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Emily People vs. Chicago Guy People. Or, Wanted: Fellow Wanderers

I recently started watching Emily in Paris, a show on Netflix from the creator of Sex and the City. It’s pretty terrible, but it’s about what I can handle right now, as we are still in a pandemic, still in an election year, and heading into winter—a winter that has me wondering if there is a spring on the other end.

Yeah. Dark. That’s where I’m at. Hence, needing light—specifically from the City of Lights, and television shows that don’t ask too much from me. Is Emily in Paris groundbreaking work? It’s not. It’s your typical young woman abroad story—girl goes on adventure, makes silly mistakes, falls in love, etc. There’s almost nothing realistic about it (at my company at least, junior brand managers—or even brand managers—don’t get to go live in Paris for a year) but I can suspend my disbelief for a few 26-minute breaks from our reality.

As Emily walks around Paris (in her stilettos—one of my many pet peeves, but I digress), I can imagine myself there. I remember walking next to the Seine when I was 22, and again when I was 34. I remember the food. The people. The sense that anything was possible, and that it could be just around the corner. I may not be able to leave my country right now, to go to Paris, but Paris is still in me.

So is Ireland, Switzerland, England, Scotland, Costa Rica, Mexico, Italy, Greece, Belgium, and Germany. And I can’t forget San Francisco, Los Angeles, Portland, Seattle, Washington D.C. Kauai, Boston and all the other places I’ve traveled in and walked around in the U.S. and abroad.

The point here is not to humble brag, but to say that I think there are Emily people and there are Chicago guy people.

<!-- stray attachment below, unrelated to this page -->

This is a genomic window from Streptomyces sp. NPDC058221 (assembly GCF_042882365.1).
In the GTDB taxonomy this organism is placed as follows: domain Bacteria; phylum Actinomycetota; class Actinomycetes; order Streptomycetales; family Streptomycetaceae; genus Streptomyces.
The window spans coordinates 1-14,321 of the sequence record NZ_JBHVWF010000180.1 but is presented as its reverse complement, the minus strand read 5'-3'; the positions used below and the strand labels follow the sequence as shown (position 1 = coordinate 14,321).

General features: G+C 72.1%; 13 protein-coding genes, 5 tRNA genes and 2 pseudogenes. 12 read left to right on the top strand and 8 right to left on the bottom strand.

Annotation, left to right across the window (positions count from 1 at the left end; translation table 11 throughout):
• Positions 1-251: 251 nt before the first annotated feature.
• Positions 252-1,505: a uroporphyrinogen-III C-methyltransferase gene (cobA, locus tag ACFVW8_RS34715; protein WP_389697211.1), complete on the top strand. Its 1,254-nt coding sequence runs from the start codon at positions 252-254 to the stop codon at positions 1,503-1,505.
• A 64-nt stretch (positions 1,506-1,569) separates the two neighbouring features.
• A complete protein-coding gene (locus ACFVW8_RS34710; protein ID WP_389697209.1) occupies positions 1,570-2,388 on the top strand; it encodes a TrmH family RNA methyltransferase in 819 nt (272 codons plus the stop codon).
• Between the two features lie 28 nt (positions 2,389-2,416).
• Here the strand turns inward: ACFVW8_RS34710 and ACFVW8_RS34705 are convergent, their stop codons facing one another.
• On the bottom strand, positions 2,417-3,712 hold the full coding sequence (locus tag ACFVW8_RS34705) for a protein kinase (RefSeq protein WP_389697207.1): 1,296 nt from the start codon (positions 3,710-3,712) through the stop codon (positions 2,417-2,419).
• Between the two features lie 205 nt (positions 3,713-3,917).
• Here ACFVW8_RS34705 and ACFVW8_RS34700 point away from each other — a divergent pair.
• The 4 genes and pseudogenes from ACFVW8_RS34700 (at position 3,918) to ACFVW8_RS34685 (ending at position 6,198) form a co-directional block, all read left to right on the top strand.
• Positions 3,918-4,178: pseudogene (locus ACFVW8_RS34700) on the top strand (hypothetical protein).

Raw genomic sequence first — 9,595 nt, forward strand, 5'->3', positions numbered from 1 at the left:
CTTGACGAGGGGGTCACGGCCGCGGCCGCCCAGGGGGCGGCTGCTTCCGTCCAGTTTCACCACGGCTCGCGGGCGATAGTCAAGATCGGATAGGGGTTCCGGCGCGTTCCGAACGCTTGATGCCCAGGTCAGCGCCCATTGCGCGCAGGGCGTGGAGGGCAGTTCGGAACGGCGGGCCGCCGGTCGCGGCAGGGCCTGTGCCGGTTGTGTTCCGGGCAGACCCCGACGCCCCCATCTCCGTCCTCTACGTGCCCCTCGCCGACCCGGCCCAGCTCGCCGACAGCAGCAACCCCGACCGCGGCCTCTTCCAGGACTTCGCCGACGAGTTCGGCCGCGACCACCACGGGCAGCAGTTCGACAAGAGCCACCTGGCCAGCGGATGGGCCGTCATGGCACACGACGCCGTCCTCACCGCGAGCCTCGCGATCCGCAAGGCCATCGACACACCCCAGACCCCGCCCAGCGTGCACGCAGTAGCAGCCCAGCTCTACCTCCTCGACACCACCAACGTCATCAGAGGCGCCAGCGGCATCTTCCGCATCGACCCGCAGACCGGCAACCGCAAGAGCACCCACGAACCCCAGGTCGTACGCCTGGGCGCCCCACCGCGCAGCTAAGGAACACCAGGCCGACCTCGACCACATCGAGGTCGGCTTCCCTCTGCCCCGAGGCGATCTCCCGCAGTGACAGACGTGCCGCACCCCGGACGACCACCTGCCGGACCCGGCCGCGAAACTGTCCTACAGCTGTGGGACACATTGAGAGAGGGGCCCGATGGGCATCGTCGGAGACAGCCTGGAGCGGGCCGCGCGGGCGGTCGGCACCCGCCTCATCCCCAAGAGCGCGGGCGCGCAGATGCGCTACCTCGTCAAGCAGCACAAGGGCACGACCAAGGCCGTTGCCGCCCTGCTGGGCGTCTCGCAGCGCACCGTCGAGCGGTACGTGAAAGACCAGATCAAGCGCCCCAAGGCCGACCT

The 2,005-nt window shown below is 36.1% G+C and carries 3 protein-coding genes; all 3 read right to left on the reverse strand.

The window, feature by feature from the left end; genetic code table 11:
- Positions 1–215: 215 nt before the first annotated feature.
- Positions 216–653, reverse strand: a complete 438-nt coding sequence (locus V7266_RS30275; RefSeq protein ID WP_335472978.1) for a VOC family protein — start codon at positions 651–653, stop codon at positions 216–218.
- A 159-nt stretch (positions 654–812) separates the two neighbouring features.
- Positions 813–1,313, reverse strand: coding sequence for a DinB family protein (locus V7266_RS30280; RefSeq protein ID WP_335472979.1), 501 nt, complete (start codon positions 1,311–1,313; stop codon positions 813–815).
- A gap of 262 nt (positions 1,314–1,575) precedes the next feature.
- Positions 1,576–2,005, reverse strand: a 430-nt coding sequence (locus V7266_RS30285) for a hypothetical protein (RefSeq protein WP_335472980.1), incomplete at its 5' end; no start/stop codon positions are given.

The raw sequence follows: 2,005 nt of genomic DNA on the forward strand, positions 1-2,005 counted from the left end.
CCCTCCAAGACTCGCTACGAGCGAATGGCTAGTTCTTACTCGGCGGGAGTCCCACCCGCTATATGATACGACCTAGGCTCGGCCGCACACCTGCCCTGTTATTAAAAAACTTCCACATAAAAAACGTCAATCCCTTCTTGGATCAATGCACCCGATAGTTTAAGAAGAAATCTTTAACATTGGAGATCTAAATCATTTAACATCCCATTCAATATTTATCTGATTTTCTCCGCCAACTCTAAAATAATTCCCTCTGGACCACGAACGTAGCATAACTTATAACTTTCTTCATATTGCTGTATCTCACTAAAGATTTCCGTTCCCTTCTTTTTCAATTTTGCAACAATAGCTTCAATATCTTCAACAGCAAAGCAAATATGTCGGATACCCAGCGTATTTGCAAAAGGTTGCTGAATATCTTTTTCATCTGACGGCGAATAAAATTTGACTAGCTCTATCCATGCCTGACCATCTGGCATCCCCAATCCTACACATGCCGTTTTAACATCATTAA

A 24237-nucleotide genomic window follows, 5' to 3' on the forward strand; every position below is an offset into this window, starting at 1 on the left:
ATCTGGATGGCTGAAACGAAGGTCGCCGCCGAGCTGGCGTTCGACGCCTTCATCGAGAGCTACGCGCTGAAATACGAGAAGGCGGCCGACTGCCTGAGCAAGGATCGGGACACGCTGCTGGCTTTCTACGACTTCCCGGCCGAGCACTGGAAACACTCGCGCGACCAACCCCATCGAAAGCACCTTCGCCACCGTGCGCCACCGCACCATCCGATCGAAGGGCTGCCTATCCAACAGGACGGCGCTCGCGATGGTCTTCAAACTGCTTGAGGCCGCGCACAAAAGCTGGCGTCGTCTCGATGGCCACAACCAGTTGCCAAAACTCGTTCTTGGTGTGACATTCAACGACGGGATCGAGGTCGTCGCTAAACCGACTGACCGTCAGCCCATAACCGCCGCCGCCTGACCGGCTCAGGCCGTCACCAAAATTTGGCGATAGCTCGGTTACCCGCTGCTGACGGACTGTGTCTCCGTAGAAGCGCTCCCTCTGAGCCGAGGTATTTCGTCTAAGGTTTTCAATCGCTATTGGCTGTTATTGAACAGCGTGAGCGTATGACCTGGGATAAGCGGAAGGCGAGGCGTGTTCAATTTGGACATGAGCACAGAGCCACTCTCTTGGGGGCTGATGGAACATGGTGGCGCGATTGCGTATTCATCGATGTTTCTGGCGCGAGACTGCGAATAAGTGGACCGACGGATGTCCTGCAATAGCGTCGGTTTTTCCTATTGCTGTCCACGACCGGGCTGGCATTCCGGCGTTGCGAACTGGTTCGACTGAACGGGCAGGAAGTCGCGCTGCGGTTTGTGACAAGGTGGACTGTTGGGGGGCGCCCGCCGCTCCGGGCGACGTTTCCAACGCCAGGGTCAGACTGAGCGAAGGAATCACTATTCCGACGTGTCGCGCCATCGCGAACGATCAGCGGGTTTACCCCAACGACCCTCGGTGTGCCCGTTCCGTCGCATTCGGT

Early in the show, Emily (spoiler alert) breaks up with her boyfriend back in Chicago because he won’t come visit her. He can’t see the value of being somewhere other than Chicago and is fine if he never leaves. His life is laid out for him in a tidy formation. Get a promotion at work. Get engaged, get married, have babies. Continue watching Cubs games at the same local bar into infinity. This is Chicago guy.

Emily is the opposite. The thought of going back to her pre-planned life in Chicago equals a soul death. In Paris, Emily struggles—to gain a foothold at work, to understand the language, to make friends, but anything can happen there. She can meet new and interesting people. She can be wowed by the culture. The future is full of possibility.

I am an Emily person. I will never be content so long as I am confined to one space, one routine. This is why I travel—for the chance to see anew. To have my perspective broadened and challenged. To step out of my comfort zones. For the sense that something new and different could happen at any time. I am never more alive than when I am traveling.

That’s why Kateri and I are starting this venture. We are seeking fellow travelers, fellow seekers, and fellow writers to wander around the earth with and put words on the page with. That’s also why we are building this community. We want to fill our lives with people who want the same.

We plan to be on a plane the second this pandemic is over. And eventually, we want to take you with us. In the meantime, we hope to create a space that acts as our bat signal, summoning our you, and waiting for the all clear sign. Check back (or follow us on Instagram) for more posts, inspiration, prompts, and hopefully soon, details on our first retreat offering.


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